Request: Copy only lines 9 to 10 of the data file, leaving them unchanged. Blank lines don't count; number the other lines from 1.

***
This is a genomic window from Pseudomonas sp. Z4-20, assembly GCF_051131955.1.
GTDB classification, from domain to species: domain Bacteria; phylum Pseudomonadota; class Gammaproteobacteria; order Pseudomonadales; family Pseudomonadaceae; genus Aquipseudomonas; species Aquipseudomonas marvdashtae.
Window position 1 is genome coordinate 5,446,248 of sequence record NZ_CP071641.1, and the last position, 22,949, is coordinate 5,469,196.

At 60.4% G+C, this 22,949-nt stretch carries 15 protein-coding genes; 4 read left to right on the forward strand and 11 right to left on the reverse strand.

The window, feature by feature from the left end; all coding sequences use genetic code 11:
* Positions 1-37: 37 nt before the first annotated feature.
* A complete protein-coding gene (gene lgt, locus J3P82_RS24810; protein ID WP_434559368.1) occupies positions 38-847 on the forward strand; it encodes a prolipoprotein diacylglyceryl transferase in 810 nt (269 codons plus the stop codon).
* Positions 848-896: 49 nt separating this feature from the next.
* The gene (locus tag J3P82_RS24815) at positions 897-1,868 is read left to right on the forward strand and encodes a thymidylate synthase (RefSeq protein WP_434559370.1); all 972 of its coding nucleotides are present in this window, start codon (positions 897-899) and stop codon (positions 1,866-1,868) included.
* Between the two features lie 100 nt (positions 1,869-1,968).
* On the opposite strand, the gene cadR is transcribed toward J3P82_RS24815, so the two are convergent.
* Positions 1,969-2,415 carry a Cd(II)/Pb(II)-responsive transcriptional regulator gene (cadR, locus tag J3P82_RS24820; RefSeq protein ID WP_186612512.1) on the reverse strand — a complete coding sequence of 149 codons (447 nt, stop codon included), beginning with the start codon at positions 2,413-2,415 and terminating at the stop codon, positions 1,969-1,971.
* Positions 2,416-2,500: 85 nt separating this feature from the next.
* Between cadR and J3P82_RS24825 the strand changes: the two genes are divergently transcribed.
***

* The gene (locus tag J3P82_RS24815) at positions 897-1,868 is read left to right on the forward strand and encodes a thymidylate synthase (RefSeq protein WP_434559370.1); all 972 of its coding nucleotides are present in this window, start codon (positions 897-899) and stop codon (positions 1,866-1,868) included.
* Between the two features lie 100 nt (positions 1,869-1,968).